Given his history as mayor of Charlotte, you have to wonder —-or at least I do —whether or not Gov-elect Pat McCrory will lobby for state funding for a multibillion-dollar rail transit plan in the Triangle:
“If they meet the same criteria that I asked for when I was mayor of Charlotte regarding federal match, and also if they meet the ridership potential, and the right land use, I will be working with my secretary [of transportation] to support those types of efforts,” McCrory said during a news conference to name his final three cabinet secretaries.
“But regardless of where you put roads or transit, they have to meet certain criteria before they have my support, and, I assume, the support of the Department of Transportation,” McCrory said.
As a Raleigh native who spends a fair amount of time in the Triangle, I’d say there’s no way the area can support such a rail system. But don’t listen to me, not that you would anyway:
“I suppose his words are cautious,” said David Hartgen, emeritus professor of transportation studies at UNC Charlotte. He is author of a study concluding that the Triangle project would not reduce vehicle congestion or travel time, the very benefits supporters tout in seeking the outlay needed to fund the project.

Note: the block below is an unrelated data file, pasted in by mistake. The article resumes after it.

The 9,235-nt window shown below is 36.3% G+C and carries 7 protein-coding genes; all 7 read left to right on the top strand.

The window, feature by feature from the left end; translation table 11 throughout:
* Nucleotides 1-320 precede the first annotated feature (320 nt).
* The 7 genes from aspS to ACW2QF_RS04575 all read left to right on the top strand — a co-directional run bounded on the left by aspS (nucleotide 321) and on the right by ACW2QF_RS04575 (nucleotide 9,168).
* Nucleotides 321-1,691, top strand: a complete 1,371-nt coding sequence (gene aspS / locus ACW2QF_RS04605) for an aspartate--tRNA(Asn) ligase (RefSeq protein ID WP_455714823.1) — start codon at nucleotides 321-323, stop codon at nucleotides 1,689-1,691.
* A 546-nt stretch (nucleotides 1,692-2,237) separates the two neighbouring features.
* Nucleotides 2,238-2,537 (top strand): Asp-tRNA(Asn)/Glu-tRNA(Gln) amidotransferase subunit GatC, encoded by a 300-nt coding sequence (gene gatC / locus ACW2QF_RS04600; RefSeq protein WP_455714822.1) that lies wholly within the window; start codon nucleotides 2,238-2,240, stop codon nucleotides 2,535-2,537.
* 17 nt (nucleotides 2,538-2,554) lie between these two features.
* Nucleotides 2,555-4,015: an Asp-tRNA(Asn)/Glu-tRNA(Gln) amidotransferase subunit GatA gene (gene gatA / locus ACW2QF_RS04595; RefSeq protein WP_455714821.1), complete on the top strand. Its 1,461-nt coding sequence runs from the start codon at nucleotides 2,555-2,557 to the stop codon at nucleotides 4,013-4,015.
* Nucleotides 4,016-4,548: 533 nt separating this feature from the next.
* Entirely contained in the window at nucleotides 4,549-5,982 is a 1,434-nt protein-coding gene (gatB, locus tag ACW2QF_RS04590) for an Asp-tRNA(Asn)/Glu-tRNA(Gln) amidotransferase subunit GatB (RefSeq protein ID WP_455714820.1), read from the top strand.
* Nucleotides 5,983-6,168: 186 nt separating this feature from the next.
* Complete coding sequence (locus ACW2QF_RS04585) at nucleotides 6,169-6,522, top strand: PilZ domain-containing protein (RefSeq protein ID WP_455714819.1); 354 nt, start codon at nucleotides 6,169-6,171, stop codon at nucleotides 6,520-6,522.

“He’s not saying no, he’s not saying yes. I think that’s an appropriate thing at this point” since the governor-elect does not have a study before him to analyze, Hartgen said.
“Regional travel is growing so rapidly the only solution is to increase highway capacity,” Hartgen said. “We can’t go back to a mode of travel that is twice as slow.”
Then there’s the federal government, which Hartgen says has established new criteria for transit projects, including “cost-effectiveness, local support, and economic development.” The Triangle’s project, in his opinion, “does not score as well as other proposals nationally.”
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